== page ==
Ecuador: The Sarayacu people request support against ChevronTexaco's operations

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Imagine an oil spill twice the size of the Exxon Valdez disaster. It happened indeed in the Amazon region of Ecuador between 1971 and 1991, when Texaco routinely dumped toxic wastes from its operations into the pristine rivers, forest streams and wetlands. As a result, 2.5 million acres of rainforest were lost (see

Indigenous peoples of the region continue to suffer an exploding health crisis, recording cancer rates 30 times higher than in non-oil producing areas of Ecuador. Between 1999 and 2001, the level of petroleum in the rivers, on which local residents depend for daily use, was 200 to 300 times higher than the limits set for human consumption (See

Texaco merged to become the colossal ChevronTexaco, and today it keeps pushing its oil operations deeper into the Ecuadorian rainforest. Keenly aware of the company's history of devastation, the Kichwa Sarayacu community is drawing a line at its borders. Numbering about 2,000, the Sarayacu live in Ecuador's south-western Amazon, downstream from ChevronTexaco's devastating path. "We still maintain our rivers, our forest, our biodiversity and our natural resources free from contamination and take care of this land," reads a Sarayacu community declaration.

"Sarayacu has title to our lands, and the company cannot ignore this." The company is, however, ignoring it in order to carry out explorations in Block 23, which covers the entire Sarayacu territory. In partnership with the Argentine oil company CGC, Chevron Texaco started conducting seismic tests in Sarayacu last Fall, detonating explosive charges day and night. Sarayacu elders, men, women and children formed a human chain along their borders to keep the oil workers out.

"We only have defended our territory against the aggression of the oil companies CGC/ChevronTexaco according to our customary rights, the Constitution of the Republic of Ecuador and International Conventions. The petroleum company attempts to slander us as terrorists to sway the attention away from the abuses they commit against our rights", declares Hilda Santi, vice president of Sarayacu.

In November an indigenous delegation of 600 filed a complaint with the federal Ombudsman or Protector of Constitutional Rights (Defensoría del Pueblo). They won a temporary injunction that prohibits the company from entering Sarayacu territory until Ecuador's newly elected president resolves the conflict. This legal protection was immediately violated by CGC/Chevron-Texaco; the company continues seismic activities and is contracting private armed security guards to enter Sarayacu territory, and intimidate the people, who have formed "camps of peace and life" where Sarayacu people and non-violent "witnesses" will stand against further company encroachment.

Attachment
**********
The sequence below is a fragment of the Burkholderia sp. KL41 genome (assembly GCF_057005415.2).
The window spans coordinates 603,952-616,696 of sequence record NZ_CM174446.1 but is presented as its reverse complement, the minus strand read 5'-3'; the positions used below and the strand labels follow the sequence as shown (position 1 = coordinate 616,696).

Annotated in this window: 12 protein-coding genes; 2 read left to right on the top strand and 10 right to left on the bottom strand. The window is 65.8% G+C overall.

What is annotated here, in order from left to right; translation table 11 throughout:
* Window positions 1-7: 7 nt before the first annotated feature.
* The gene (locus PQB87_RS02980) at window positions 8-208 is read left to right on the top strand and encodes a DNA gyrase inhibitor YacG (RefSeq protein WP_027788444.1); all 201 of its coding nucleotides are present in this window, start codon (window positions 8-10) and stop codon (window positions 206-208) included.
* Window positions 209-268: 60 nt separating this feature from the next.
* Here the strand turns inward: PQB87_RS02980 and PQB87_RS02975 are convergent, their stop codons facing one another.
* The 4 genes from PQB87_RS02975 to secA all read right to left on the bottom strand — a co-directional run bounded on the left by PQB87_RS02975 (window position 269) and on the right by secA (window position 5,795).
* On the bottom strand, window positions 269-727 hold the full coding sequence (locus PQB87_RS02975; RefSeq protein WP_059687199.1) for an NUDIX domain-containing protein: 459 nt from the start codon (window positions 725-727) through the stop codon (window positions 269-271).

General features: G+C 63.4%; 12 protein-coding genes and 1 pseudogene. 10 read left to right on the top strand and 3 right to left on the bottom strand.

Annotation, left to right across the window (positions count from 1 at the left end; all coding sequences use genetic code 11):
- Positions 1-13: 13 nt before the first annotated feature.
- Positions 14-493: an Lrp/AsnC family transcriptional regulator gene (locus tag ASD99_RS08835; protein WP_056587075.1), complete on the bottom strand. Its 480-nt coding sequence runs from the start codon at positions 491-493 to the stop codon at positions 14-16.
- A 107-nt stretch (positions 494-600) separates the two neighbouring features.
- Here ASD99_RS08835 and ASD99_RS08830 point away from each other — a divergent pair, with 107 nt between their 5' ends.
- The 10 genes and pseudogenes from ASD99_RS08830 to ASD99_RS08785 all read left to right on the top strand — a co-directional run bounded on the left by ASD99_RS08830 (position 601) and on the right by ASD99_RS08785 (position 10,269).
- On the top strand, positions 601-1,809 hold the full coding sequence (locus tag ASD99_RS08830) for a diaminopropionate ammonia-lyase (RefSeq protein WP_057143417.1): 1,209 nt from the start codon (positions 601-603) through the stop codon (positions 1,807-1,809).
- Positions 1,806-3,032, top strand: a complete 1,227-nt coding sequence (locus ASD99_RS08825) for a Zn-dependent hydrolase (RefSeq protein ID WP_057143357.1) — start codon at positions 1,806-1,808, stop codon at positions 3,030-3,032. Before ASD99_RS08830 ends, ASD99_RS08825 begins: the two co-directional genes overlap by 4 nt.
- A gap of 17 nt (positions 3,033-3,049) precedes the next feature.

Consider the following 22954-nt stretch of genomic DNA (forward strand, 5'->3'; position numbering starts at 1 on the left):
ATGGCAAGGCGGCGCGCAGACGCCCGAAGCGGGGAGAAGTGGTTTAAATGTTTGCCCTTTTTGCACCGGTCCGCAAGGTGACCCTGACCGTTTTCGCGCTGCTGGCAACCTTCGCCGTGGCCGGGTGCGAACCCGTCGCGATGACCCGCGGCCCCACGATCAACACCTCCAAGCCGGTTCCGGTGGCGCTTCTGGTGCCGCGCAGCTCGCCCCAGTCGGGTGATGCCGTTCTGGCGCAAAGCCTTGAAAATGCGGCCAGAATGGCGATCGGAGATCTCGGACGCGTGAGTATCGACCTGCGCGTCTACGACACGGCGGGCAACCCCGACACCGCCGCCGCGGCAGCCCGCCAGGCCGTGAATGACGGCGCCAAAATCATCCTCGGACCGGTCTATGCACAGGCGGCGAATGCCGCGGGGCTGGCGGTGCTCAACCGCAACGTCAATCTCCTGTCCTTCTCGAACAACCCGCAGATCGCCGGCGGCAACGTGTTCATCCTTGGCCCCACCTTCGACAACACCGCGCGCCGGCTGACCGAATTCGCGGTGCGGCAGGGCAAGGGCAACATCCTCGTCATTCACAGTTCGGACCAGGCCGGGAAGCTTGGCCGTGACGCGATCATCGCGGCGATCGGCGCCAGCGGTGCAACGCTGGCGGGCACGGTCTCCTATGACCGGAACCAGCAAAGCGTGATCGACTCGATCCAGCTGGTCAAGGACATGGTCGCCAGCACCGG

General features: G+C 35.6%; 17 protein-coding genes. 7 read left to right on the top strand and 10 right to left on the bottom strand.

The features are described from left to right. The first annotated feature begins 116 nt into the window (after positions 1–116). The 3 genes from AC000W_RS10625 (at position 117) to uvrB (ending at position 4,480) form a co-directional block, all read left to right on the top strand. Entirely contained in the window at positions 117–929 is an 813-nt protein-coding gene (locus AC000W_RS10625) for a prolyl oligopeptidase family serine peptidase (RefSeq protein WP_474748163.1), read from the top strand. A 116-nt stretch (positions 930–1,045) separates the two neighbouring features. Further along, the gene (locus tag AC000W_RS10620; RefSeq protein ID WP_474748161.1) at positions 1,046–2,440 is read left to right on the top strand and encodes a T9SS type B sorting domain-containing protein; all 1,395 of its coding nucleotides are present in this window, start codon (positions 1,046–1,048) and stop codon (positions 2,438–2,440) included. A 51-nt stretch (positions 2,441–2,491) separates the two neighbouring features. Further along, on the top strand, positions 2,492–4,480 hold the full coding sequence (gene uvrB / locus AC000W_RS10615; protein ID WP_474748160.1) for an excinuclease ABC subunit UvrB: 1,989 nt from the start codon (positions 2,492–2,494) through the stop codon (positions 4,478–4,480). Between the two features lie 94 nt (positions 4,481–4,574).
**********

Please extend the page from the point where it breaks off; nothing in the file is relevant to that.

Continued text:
The supposed support by other communities within Block 23 toward the petroleum activity does not impress Sarayacu. "They achieved to bribe the leaders of some communities. Right now there are people that speak in the name of communities and in the name of the company. We lament the situation, but we don't meddle in the internal affairs of other communities. Now they have finished the seismic exploration phase in their territories, and we have not lifted one finger to put obstacles. What we defend is what belongs to us."

In an message from the Yachaks (medicine people) of Sarayacu, Sabino Atanacio Gualinga Cuji, Yachak Representative, says: "In the course of our existence, we are responsible to use what nature has offered us in a rational manner so we may be able to exist harmoniously. Everything that exists in the world has a reason for existing; natural resources are no exception, petroleum is no exception. Nature has its own life, the rivers, lakes, mountains, trees and all that exists in nature. In the time of Shell Company's oil explorations [1940's], part of our nature already perished. With much pain we observed the extinction of many species. In the lakes we would find dead the immense anacondas, dolphins, freshwater seals, crocodiles. Little by little the beings of the rivers and mountains sought refuge. Recently these beings are recuperating because the wise Mother Nature recovers herself, but this takes many years and perhaps many of the species that existed before will not be found again. I earnestly ask you to help us take care of humanity, respecting the earth and Mother Nature. If each individual does their part, it will be enough and life will continue."

"CGC/ChevronTexaco has no right to violate, intervene, destroy our life and our future. It has to leave immediately, so we may re-establish harmony. We ask for support, solidarity and justice," says the declaration of the Kichwa Tayja Saruta Sarayacu Community. The Sarayacu people are requesting support by writing a letter to the president of Ecuador, with a copy to the CEO of ChevronTexaco, asking him to cancel contracts for oil exploration and give permanent protection to the Sarayacu territory. If you wish to send your support, please visit Global Response's web site:

Article based on information from: "Support Sarayacu People vs. Oil Development", Global Response Action Alert #1/03, January-February 2003; "Sarayacu Community: We are Victims of Terrorism by CGC/ChevronTexaco Oil Company", Sarayacu Amazon, Press Release, February 8, 2003, e-mail: , ; sent by OilWatch Network, e-mail: